To Serve Man

An invasive species — a globally invasive species — is loose.

It is a fierce predator, an apex predator of vast appetites. Its limitless ambitions span the very globe.

This fi-fo-fum presently besieges a small burgh high in the Alps of Switzerland.

Private jets drop him in and haul him out.

Rolex watches encircle his wrists, Armani clothing adorns his back. He rolls around in expensive automobiles pushed by electricity.

What is this creature, precisely?

Anthropologists label this being Homo Davos –  Davos Man.

Where the Elite Meet

Each year he descends upon the high Swiss resort of Davos. There he lives a grand and gorgeous week in the company of like fellows.

These are the kingpins, the chieftains, the great and the good…

These are the one-worlders, the wowsers, the central planners, the pettifoggers, the pecksniffs, the humanitarians with guillotines…

These are the propaganda-drummers, the think-tankers, the deep staters…

And these are the rent-seekers, the crony-capitalists, the idiots useful and non-useful.

In Davos they huddle in astounding profusion, like locusts in a Dust Bowl farm.

Why do they choose Davos?

Highly Symbolic

After all, Davos lacks the dining, drinking and entertainment venues of a Paris, of a London, of a New York.

Our men inform us the resorts of St. Moritz and Gstaad — to name two alone — boast superior skiing.

Yet Davos is the very penthouse of Europe. That is, Davos is the highest city on the continent, a sort of Olympus.

Is it coincidence they select the highest city on the continent? We hazard it is far from coincidence. Its symbolism is vast.

As Davos Man is above you… you are beneath him… as the lord is above the serf… bigwig above little wig.

From this high perch he sets the world to rights and bosses it about. And let it be known: Davos Man is a very vain and self-regarding fellow.

“The future is not just happening,” uber-Davos Man Klaus Schwab gloated this week, adding:

The future is built by us, by a powerful community as you here in this room. We have the means to improve the state of the world…

The Fatal Conceit

Thus Davos Man believes he is an unrivaled engineer — an unrivaled engineer of men. Yet here he falls into fatal error…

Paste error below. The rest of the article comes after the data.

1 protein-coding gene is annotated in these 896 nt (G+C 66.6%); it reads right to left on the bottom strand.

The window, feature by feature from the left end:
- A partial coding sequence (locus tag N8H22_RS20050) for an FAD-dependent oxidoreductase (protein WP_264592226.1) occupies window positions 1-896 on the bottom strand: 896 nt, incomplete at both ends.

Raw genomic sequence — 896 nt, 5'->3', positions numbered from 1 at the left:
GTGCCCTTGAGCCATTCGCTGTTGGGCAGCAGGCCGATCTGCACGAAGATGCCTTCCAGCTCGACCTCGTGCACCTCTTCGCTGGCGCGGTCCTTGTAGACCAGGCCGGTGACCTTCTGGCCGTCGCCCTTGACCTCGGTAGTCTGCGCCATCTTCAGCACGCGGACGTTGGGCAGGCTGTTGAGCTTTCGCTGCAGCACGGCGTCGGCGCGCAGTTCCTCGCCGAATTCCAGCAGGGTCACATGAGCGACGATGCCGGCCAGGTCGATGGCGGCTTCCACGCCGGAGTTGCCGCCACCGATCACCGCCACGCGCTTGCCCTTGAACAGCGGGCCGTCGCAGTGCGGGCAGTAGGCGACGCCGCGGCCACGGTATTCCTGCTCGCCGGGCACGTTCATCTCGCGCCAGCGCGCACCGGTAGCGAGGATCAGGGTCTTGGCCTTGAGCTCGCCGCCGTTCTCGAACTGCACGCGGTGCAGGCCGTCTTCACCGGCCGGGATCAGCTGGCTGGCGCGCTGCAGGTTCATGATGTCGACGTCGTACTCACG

Man’s toolmaking skills have made him the master of his physical surroundings… propelling him even into space beyond.

Alas, man’s undeniable engineering skills have instilled in him a massive self-overestimation. He mistakes his ability to engineer his physical world for his ability to engineer his social world.

Mr. Hayek famously labeled it the “fatal conceit.”

He mistakes the inner human universe for the external clockwork universe.

In theory they are one — engineering is engineering. In reality they are two.

The hormone-governed, capricious and willful human being has no existence along the engineer’s x and y axes.

As well plot a love affair along the x and y axes… or a riot.

A Master Opportunist

He may be a poor social engineer, yet Davos Man is a masterful opportunist. He senses his chance and seizes it.

Herr Schwab, from 2018’s convocation:

A new framework for global public-private cooperation has been taking shape. Public-private cooperation is about harnessing the private sector and open markets to drive economic growth for the public good, with environmental sustainability and social inclusiveness always in mind.

The preceding can be reduced to two words: crony capitalism.

Davos Man will profit wildly from the government subsidies underwriting this “new framework for global public-private cooperation.”

Unfortunately for the rest of us, it sounds much like the old framework.

Yet the question remains: How precisely would Davos Man improve the state of the world?

Through “global governance.”

The Nation-State Is Obsolete

They argue the nation-state cannot scotch the world’s bugaboos — climate change, pandemics, economic inequality and a hundred other transnational evils.

The sovereign and independent nation therefore represents something of an appendix. It may have once performed a useful service. Yet no longer. It is obsolete in today’s globalized world.